Seriously, support groups are amazing. If you’re a first-time Mom, or just someone who appreciates the kind words and advice from experienced parents, I highly recommend finding yourself a support group for the camaraderie. The hospital where I delivered Sage provides a free breast-feeding support group that meets once a week. I started attending when Sage was 11 days old and I frequented the group until she was about 15 weeks old. It was so incredibly refreshing to sit in a room full of Moms and their new babies; a judgement free zone. Many Moms would get emotional while introducing themselves and say things like,
“I’m *so and so* and this is my baby *insert adorable name here* who is *this many* days / weeks old and… I’m sorry. *chokes up* I haven’t had much sleep… and this is the first time we’ve left the house… and I haven’t showered in 4 days… and… *sobbing*…”
OHHHH MAMA! I feel you girl. I know it sounds dramatic and it can be, for many. I was fortunate that I never really experienced postpartum depression, but emotions run deep in those first few weeks regardless. In the end, the meetings became less about breastfeeding and more about being surrounded by women also seeking support, and human interaction – which made a big difference in a little way.
Mothering is hard – and that is not a complaint. If I told you that being a Mother is an effortless, seamless experience, I’d be lying to you and to myself.
I love being a Mom. It’s what I was meant to do. But I question my mothering on a daily basis. “Am I good enough?” “Am I doing this right?” “Will I screw up my baby for life if I don’t do x, y, and z?” It is natural to be critical of ourselves. It is normal to stay up at night (even when your babe is sound asleep) searching Google phrases like, “my baby doesn’t like me” just to see what kind of information you can dig up. And yes. I actually researched that topic. I was convinced at 2 weeks old that my baby did not like me – and apparently thousands of other mothers felt the same way. Support. It makes you feel a little less crazy… and had I just waited a few more weeks, I would learn just how MUCH my baby loves and needs me. It just took a little while for us to figure each other out.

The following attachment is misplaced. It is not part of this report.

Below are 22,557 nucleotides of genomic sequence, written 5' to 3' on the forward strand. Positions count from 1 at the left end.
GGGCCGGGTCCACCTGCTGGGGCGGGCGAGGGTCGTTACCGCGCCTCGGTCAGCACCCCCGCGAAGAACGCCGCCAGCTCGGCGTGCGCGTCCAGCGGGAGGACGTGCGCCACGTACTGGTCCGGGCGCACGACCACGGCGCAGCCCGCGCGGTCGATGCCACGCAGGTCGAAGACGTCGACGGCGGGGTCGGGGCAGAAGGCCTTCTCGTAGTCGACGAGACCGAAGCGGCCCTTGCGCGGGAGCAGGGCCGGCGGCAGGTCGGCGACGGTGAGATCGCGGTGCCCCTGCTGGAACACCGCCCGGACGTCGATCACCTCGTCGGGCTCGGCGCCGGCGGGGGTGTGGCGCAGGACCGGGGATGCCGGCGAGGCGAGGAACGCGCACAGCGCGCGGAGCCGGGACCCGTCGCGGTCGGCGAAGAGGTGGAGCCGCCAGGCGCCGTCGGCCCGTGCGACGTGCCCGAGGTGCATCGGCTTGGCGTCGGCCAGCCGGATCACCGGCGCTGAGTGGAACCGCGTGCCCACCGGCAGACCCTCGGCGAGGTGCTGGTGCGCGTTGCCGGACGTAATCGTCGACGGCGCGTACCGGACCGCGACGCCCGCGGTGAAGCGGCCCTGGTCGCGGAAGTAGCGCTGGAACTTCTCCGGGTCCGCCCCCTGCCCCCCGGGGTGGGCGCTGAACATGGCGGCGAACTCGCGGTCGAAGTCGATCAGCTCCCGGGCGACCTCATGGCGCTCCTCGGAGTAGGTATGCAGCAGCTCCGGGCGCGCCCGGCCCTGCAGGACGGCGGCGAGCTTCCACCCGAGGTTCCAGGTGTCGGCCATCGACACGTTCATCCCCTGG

I no longer attend the breastfeeding support groups, but I have a group of girlfriends from high school that meet every month or so with our kiddos for a ‘play date’. We also have an on going thread of messages where we can “talk Mom”. It’s fantastic. I am also a member of several groups online. If you are a user of social media (that’s me, right here!), then an online support group can be ideal when you’re unable to attend a meeting in person or if you have a question you’d like answered on the fly. I found that private (and public) Facebook groups that are carefully monitored are much ‘safer’ than online forums. Plus, you can research to find the groups that suit your parenting style. I’ve gained perspective from experienced Moms through many of those online threads, more than I ever learned through the baby books. As I started to develop my ‘parenting style’, I found more and more women who were going through the same things and it was very reassuring to hear their stories. Even when Moms can’t offer advice, kind words are often exchanged. It’s amazing how comments like, “Hugs, Mama. You’re doing great” can be exactly what you need when you’re questioning your best-intentions.
Adulting is hard. Parenting is hard. If I can offer one piece of advice, it’s that it’s Ok to feel overwhelmed and it’s Ok to ask for help or to take a break. You will hear it from everyone – take time to care for yourself. Allow yourself some ‘me time’. Let those around you how important it is that you get some time in the day to exercise or knit or whatever it is that makes you feel like you. It will allow you to be the very best version of you, Mama.
*Disclaimer: it’s easy to read in to every piece of information online – be cautious of whose advice you take and which forums you are reading when searching online. Trust your instincts – but understand that support groups / forums should never take the place of advice from a medical professional. If you have to think “I should call the doctor”, you should call the doctor. *